·         The heart’s quest for happiness and fulfillment comes from an ancestral memory of a primal utopia, a sense of oneness with God and the cosmos.  Stop searching; it doesn’t exist this side of heaven.  … Any hope of creating heaven on earth will end in tears.

I usually make note of my favorite books and give them as Christmas gifts.  I read this book in January, and I find that I cannot wait.  I’ve given away 15 copies thus far.  If you find yourself dissatisfied with your life --- or perhaps even more tellingly, with the lives of those around you --- you may not wish to wait either.   

Tuesday, February 23, 2016

How Do I Get To Heaven?

Over the weekend I was blessed to have some insights into how the Hand of God may be working in unexpected ways.  It was a blessed weekend, and so it was not a surprise, I guess, that Monday was nothing at all like that.  It was just a frustrating day.   Life is never perfect.
I had been trying to call a meeting of some good, like-minded people to gather and plan how we might help those most in need in our area --- this seemed a Godly thing to do.  I met with the meeting presenter, who assured me of his availability this week, and so I invited others to match calendars to find the optimum date to meet.  Wednesday seemed the best date, but then one responded that he was on vacation in Florida, and then another said he had meetings all week that he couldn’t change, and finally the presenter got back to me with an emergency which had come up for him --- he couldn’t be there either.  I tried to put on a calm attitude as I emailed notice of the meetings’ cancellation, suggesting that perhaps a month from now we might better be able to plan a meeting.  (I hoped that would give enough planning time for busy working people).  Promptly came two replies:  “Much better, any day that week works but Friday,” and “Lots going on, but I will keep Friday clear that week.”  Aaaaaarrrrrrggggghhhhhhhhh!!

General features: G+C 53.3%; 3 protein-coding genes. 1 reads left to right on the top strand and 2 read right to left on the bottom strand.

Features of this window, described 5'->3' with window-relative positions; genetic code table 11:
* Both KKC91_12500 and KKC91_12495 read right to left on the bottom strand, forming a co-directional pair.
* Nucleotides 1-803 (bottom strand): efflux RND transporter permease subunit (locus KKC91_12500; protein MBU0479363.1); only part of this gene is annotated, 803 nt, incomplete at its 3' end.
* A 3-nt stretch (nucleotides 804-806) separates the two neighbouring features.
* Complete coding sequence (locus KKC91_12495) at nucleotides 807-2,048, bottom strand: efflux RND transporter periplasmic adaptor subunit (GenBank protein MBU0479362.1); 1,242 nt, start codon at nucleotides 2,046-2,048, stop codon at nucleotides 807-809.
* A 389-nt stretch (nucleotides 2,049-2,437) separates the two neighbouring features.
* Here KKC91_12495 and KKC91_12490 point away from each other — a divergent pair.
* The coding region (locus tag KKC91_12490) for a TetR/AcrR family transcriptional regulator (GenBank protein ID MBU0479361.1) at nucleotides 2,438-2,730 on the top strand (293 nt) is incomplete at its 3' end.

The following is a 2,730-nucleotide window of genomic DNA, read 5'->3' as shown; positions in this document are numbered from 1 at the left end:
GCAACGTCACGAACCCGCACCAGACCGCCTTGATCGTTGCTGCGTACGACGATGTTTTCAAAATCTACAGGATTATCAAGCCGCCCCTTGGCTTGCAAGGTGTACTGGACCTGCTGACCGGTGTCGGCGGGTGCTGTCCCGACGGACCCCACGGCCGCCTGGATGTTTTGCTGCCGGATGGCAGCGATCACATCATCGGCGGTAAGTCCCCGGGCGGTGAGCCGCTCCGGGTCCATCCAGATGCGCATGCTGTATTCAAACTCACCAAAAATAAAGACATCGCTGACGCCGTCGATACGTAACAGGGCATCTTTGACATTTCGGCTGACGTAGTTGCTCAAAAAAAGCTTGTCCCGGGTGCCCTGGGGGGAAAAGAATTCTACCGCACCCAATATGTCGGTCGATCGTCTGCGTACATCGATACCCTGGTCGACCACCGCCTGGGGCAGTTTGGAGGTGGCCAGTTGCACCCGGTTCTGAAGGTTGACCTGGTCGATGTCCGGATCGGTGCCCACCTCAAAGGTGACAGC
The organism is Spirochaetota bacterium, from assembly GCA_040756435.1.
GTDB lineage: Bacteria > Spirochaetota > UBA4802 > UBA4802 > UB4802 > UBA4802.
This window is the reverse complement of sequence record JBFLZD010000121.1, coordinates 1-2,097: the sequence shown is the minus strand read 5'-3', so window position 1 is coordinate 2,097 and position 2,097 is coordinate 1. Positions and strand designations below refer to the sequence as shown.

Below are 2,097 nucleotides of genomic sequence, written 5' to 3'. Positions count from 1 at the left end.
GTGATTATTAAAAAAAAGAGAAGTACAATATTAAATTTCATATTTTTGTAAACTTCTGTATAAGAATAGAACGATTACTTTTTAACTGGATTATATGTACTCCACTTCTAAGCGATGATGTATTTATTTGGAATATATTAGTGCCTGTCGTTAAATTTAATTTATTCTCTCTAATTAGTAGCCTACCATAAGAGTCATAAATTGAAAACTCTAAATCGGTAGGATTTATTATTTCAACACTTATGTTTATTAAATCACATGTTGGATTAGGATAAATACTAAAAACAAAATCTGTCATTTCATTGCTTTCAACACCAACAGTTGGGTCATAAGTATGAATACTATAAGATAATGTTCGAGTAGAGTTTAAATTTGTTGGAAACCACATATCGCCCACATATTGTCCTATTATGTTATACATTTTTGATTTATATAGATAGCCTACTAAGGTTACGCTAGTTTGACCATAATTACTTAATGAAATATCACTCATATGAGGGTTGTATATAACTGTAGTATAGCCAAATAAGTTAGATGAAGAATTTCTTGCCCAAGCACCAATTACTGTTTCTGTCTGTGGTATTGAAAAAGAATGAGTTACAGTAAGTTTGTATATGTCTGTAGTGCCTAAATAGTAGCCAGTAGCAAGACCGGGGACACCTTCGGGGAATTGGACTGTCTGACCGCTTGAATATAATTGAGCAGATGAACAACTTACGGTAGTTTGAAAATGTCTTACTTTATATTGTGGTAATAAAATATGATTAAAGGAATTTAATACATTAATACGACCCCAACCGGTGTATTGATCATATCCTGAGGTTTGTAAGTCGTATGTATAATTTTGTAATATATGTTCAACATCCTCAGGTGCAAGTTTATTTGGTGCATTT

So, naturally after these wonderful happenings, my Monday evening Examen prayer before the Lord began something like this:  “Thank you Lord, for Your many blessings this day … and I’m sorry for my many failings.”  And then I guess I went on a bit, in words and in my heart (which he could read) about how I was TRYING to do good things, trying to love my neighbor, trying to do as he would, trying to make a difference with my life.  But despite all these efforts, I’m afraid that all I felt in my heart was that it was a “trying” day, and I felt somewhat frustrated.  I felt I had failed, and I told God.
I know the most important thing we can do in this life is to love God and love neighbor, the summary of the Commandments and the Gospel.  And I try to have that focus in my life.  It’s taken me many years to get to this point in my life with God, to get to this level of intimacy with His will.  In my last post I wrote of a young waitress who was just beginning to yearn for God, and of a sister who actually heard His voice, two people at different ends of the faith journey, of life’s journey.  I know many people between those two extremes, all wanting to grow in holiness, all in one way or another asking:  How?  How do I get to heaven?  What they’re asking is: How do I get to know the mind of God, and His will for me?  I want to do it.
In my faith journey, I sought to pray, to read, and to study what God and people much holier than I had to say about how to live my life.  And I’ve sought friends and prayer partners and a spiritual director to help me see and do God’s will.  And I’ve found consolations and believe I have found the key focus for my life, as I said, in loving God and neighbor as priority.  I want this to be the key focus of my life --- but what about frustrating days like Monday, when I was trying to do those good things, and failing?  And, quite frankly, I was frustrated I could not accomplish what I thought was God’s will.
But I was wrong.
There is a key point here which I so, so, sooooooo easily forget:  He is God; I am not.  I will never know Him or His will perfectly in this life.  IT IS IMPOSSIBLE.  I can never perfectly say:  This is what He wants me to do.  I can never perfectly say: I failed Him.  I can never perfectly know.  But if I could ever get off my high horse of thinking I CAN know, then I can begin to learn much more.  And so He taught me.
I said that yesterday night I began my prayers confidently telling God of His blessings, and my failures at loving God and neighbor.  And so I was not at all surprised when I subsequently began my spiritual readings that night that the first sentence I read seemed to confirm my prayers and understanding:
Charity is the essence of Christian perfection.